Wednesday, December 25, 2013

Cheat Sheet - Fragments, Splices, and Run-Ons, Oh My.

Today I am covering three different items from my "Cheat Sheet" that I use: Sentence fragments, run-on sentences, and comma splices. 

In high school, as well as college, my instructors informed the class that one would get an automatic 'F' on any report, term paper, or other papers if any of these three items appeared in the work.

Today, I will cover their definitions (at least the ones I use) and give an example of each sentence type.  In future posts, I intend to expand on them a bit.

Sentence fragment: Is a sentence that is not complete independent clause.  In a sense, it is a phrase. 

Examples:
1. Not a good idea.
2. Covering three different items.
3. If any of these three appear.
Run-On Sentences: This is where one places two or more independent clauses together with out proper connection.  One way is to make one long sentence using a connector (and, or, but, yet) but not using the proper punctuation with it.  Another way is to have them spliced together with a comma without the connector (The comma denotes a spot where one is to take a breath if reading aloud.).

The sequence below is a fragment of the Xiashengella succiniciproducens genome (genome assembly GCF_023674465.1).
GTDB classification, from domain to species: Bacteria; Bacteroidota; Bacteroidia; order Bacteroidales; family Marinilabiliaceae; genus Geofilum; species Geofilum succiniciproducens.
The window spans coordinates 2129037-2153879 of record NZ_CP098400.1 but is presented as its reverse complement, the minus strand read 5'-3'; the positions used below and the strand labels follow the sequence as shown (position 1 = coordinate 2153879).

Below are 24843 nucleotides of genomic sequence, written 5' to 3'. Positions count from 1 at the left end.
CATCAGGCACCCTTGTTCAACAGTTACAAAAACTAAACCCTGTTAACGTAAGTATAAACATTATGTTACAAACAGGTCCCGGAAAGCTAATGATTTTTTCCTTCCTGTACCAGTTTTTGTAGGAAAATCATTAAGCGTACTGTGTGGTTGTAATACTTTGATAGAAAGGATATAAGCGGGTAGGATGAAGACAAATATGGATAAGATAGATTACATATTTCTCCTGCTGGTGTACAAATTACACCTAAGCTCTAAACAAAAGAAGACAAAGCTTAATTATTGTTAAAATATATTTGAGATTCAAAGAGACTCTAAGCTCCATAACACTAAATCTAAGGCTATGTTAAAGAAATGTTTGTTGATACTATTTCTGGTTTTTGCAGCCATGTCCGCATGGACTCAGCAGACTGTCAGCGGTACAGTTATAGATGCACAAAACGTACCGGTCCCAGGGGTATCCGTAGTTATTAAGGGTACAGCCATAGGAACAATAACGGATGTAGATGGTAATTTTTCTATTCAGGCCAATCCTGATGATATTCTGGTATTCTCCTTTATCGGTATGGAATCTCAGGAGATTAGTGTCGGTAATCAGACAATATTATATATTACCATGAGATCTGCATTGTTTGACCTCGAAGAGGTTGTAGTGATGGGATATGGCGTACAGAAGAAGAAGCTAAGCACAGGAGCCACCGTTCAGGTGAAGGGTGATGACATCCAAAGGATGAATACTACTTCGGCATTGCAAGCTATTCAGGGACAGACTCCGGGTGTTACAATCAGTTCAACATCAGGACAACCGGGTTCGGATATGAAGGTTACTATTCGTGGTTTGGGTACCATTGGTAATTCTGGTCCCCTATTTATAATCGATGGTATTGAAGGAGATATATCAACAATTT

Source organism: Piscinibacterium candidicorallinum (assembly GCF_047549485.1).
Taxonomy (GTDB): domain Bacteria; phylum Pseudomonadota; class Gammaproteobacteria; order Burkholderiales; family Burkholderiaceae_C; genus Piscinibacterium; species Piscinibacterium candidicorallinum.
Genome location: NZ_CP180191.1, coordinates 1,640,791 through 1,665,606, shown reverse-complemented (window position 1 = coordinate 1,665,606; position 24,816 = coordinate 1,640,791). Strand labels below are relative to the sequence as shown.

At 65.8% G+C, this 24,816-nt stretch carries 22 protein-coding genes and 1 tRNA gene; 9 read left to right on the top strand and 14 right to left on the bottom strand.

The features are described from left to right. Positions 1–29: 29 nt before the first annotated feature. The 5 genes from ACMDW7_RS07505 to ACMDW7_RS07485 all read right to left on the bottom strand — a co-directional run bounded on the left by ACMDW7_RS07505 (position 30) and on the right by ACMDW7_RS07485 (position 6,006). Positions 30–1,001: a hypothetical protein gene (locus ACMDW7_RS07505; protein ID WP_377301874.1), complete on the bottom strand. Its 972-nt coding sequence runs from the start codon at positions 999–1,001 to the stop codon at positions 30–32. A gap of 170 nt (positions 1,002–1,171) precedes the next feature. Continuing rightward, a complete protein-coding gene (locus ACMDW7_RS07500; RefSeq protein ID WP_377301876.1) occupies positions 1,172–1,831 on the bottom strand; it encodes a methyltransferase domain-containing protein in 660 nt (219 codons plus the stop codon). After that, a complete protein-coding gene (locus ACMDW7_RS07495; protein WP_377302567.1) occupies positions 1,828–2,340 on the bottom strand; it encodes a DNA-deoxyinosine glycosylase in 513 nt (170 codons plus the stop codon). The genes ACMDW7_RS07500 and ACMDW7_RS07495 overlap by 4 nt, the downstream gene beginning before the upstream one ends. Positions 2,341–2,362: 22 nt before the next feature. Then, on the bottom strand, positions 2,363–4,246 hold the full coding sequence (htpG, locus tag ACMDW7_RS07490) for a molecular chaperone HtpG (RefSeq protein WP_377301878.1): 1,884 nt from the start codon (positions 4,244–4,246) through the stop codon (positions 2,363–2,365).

Example:
1. Martin's agent made all the arrangements for the jig from New York yet he felt discouraged when treated as if he walked in off the streets of Berlin for this audition.
2. Joseph did not care for the humidity that accompanied the southern heat but he preferred the heat over the cold weather of the north.
In both cases, there should be a comma behind the word that appears before the connector (York, yet; heat, but)

Comma Splices: This is where one connects two or more independent clauses with just a comma. 

Examples:

1. She did not believe she was capable of writing the story when she sat down, the words flowed onto the screen as her fingers dashed across the keyboard.
2. Bertha belted out the three songs that she knew from heart, everyone in the vicinity covered their ears to filter the woman's screeching voice.
 In this case, a connector is needed after the comma (, {yet, but}; , {and, but, yet)

There is more to come later.  I hope to have some simple exercises ready for this Friday.

When I "free write," I will find some of these problems, but more often, I find more commas that there should be when I check my work. 

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